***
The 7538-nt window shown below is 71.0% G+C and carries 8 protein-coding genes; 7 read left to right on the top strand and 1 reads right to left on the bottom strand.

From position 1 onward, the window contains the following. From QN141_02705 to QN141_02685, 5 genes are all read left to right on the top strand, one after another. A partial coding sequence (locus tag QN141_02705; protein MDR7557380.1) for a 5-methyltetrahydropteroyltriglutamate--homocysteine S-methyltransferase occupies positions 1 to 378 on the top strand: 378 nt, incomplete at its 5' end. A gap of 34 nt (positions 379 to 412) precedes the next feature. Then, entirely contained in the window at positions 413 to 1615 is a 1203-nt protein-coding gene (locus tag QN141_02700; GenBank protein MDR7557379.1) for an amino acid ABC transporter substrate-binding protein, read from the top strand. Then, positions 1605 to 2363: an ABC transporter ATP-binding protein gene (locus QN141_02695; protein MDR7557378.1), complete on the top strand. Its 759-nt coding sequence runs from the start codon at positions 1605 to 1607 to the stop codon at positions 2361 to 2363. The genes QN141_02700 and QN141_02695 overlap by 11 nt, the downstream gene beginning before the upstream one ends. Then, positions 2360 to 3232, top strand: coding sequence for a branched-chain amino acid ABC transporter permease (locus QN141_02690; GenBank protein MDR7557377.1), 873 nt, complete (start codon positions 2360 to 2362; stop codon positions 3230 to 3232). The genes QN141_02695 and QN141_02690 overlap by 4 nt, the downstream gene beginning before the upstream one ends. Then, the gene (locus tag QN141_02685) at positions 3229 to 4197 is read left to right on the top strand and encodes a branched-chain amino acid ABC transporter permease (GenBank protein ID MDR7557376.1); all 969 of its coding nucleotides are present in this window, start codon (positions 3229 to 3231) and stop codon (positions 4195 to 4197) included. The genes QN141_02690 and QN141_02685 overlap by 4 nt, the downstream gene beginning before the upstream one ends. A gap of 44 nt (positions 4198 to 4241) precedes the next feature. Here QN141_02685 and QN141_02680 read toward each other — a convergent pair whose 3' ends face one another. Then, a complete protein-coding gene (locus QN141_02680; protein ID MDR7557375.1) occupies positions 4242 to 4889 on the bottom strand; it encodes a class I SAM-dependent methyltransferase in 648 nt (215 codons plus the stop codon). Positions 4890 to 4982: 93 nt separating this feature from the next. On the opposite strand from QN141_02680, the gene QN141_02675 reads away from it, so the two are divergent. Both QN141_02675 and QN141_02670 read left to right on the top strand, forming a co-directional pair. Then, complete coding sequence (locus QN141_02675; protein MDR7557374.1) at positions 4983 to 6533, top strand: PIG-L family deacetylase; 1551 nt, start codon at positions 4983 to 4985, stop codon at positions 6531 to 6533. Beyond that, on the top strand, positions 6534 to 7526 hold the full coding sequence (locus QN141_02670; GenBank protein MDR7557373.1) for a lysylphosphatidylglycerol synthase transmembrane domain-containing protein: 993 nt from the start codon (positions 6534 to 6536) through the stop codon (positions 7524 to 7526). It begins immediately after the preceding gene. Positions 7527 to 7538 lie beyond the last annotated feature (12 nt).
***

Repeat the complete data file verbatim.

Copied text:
The 7538-nt window shown below is 71.0% G+C and carries 8 protein-coding genes; 7 read left to right on the top strand and 1 reads right to left on the bottom strand.

From position 1 onward, the window contains the following. From QN141_02705 to QN141_02685, 5 genes are all read left to right on the top strand, one after another. A partial coding sequence (locus tag QN141_02705; protein MDR7557380.1) for a 5-methyltetrahydropteroyltriglutamate--homocysteine S-methyltransferase occupies positions 1 to 378 on the top strand: 378 nt, incomplete at its 5' end. A gap of 34 nt (positions 379 to 412) precedes the next feature. Then, entirely contained in the window at positions 413 to 1615 is a 1203-nt protein-coding gene (locus tag QN141_02700; GenBank protein MDR7557379.1) for an amino acid ABC transporter substrate-binding protein, read from the top strand. Then, positions 1605 to 2363: an ABC transporter ATP-binding protein gene (locus QN141_02695; protein MDR7557378.1), complete on the top strand. Its 759-nt coding sequence runs from the start codon at positions 1605 to 1607 to the stop codon at positions 2361 to 2363. The genes QN141_02700 and QN141_02695 overlap by 11 nt, the downstream gene beginning before the upstream one ends. Then, positions 2360 to 3232, top strand: coding sequence for a branched-chain amino acid ABC transporter permease (locus QN141_02690; GenBank protein MDR7557377.1), 873 nt, complete (start codon positions 2360 to 2362; stop codon positions 3230 to 3232). The genes QN141_02695 and QN141_02690 overlap by 4 nt, the downstream gene beginning before the upstream one ends. Then, the gene (locus tag QN141_02685) at positions 3229 to 4197 is read left to right on the top strand and encodes a branched-chain amino acid ABC transporter permease (GenBank protein ID MDR7557376.1); all 969 of its coding nucleotides are present in this window, start codon (positions 3229 to 3231) and stop codon (positions 4195 to 4197) included. The genes QN141_02690 and QN141_02685 overlap by 4 nt, the downstream gene beginning before the upstream one ends. A gap of 44 nt (positions 4198 to 4241) precedes the next feature. Here QN141_02685 and QN141_02680 read toward each other — a convergent pair whose 3' ends face one another. Then, a complete protein-coding gene (locus QN141_02680; protein ID MDR7557375.1) occupies positions 4242 to 4889 on the bottom strand; it encodes a class I SAM-dependent methyltransferase in 648 nt (215 codons plus the stop codon). Positions 4890 to 4982: 93 nt separating this feature from the next. On the opposite strand from QN141_02680, the gene QN141_02675 reads away from it, so the two are divergent. Both QN141_02675 and QN141_02670 read left to right on the top strand, forming a co-directional pair. Then, complete coding sequence (locus QN141_02675; protein MDR7557374.1) at positions 4983 to 6533, top strand: PIG-L family deacetylase; 1551 nt, start codon at positions 4983 to 4985, stop codon at positions 6531 to 6533. Beyond that, on the top strand, positions 6534 to 7526 hold the full coding sequence (locus QN141_02670; GenBank protein MDR7557373.1) for a lysylphosphatidylglycerol synthase transmembrane domain-containing protein: 993 nt from the start codon (positions 6534 to 6536) through the stop codon (positions 7524 to 7526). It begins immediately after the preceding gene. Positions 7527 to 7538 lie beyond the last annotated feature (12 nt).